Artichokes are a famous and healthy vegetable, but there’s more to them than meets the eye.
These plants produce breathtaking blossoms if you don’t harvest them, and can transform your plain vegetable garden into a beautiful lot.
In this article, we’ll present all there is to know about artichoke flowers: what they are, when they appear, whether you can eat them, and their benefits.
We’ll also discuss the basic requirements that this vegetable needs in order for you to nurture healthy plants and get plenty of amazing blossoms.
Before we get to all that, let’s learn a thing or two about artichokes:
|Scientific name:||Cynara cardunculus var. scolymus|
|Common name:||Artichoke, globe artichoke, French artichoke|
|Native habitat:||The Mediterranean region|
|Size:||Up to 7 feet tall|
|Growing season:||Spring through fall|
|Spring through fall||7-11|
What Are Artichoke Flowers?
Artichokes are on the list of vegetables you can grow in Arizona, and are usually prized for their delicious flower buds.
However, if you don’t harvest these buds, they will open and exhibit mesmerizing pink or purple blossoms.
The flower stalks can get quite tall (6-7 feet), so they’ll really stand out in your vegetable garden.
The plant bears about 4-6 flower buds in the first year and 10-12 buds the second year, and if you let them all blossom, you’ll have a gorgeous flower garden.
When Do Artichokes Flower?
The beautiful flowers of this unique vegetable appear in late summer, but you will have to wait for the second-year-growth if you started these plants from seeds.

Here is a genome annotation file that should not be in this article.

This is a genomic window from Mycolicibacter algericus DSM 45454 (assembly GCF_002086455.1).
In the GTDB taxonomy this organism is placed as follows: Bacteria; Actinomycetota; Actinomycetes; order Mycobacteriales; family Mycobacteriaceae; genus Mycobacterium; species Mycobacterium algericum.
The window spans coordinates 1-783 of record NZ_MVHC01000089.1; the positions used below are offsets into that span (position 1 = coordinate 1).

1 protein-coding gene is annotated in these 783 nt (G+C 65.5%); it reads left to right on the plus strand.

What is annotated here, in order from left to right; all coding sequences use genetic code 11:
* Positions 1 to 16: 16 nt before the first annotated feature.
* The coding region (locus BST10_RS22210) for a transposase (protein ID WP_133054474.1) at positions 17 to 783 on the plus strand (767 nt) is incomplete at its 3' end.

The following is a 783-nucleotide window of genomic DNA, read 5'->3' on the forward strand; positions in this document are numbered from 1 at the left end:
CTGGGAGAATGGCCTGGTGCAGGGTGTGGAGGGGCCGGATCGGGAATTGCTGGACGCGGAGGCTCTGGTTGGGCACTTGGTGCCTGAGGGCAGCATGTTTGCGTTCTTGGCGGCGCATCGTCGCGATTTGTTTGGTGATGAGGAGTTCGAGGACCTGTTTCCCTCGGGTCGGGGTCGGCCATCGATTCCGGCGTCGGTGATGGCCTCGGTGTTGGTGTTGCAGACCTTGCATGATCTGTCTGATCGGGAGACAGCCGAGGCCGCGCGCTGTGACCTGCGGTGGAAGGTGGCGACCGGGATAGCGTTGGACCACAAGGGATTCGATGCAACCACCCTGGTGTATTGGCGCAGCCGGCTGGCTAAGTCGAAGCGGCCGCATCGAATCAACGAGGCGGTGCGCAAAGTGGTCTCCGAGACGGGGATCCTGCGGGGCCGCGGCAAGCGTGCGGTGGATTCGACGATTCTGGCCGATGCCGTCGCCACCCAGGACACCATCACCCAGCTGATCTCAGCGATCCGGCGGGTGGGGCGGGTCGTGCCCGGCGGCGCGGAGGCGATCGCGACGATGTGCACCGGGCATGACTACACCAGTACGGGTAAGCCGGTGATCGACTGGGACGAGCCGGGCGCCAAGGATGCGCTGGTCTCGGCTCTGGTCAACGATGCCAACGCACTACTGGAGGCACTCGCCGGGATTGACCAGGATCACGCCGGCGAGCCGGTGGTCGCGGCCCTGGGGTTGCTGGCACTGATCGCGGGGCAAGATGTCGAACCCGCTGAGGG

Artichoke plants produce heads until the first fall frost, so you’ll be able to enjoy the flowers for a long while. (Or you can harvest some buds to steam with aromatics such as bay leaf, lemon, and garlic.)
Are Artichoke Flowers Edible?
Sadly, the blooming artichoke isn’t fit for eating, and if you want to use it for certain recipes, you’ll have to harvest it before its buds open and expose flowers.
Once the plant blooms, the insides become tough and stringy, which makes them quite difficult to consume.
However, they’re not poisonous, so you won’t have to worry about consequences if you do decide to eat them.
The Benefits Of Artichoke Blooms
Even though you can’t eat the flowering artichoke, it doesn’t mean that all the benefits are gone.
For instance, if you allow this perennial plant to bloom, its gorgeous flowers will attract bees, bumblebees, and other pollinators because they are rich in nectar.
And once the blossoms are pollinated, they’ll produce artichoke seeds you can harvest and plant the following year.
The blooms look stunning and can get quite tall, so they’ll be a real sight to see and a perfect fit for various landscaping designs.
You can also harvest these blossoms to use in fresh bouquets and flower arrangements, or dry them for your other projects.
When drying artichoke blooms, cut the flower stalk with sharp scissors, tie a thread at the bottom, and hang them upside-down in a cool and dry room. And once all moisture from them has gone, you can implement them in your unique flower projects.
The Meaning Of Artichoke Blossoms
Every flower symbolizes something, and the same goes for artichoke flowers, even though they are technically a vegetable.
The flower meaning of artichokes represents future accomplishment, hope, success, and prosperity.
These plants have a soft heart underneath the tough outside, so they also symbolize hope and faith in future love.
Artichoke Plant Quick Care Guide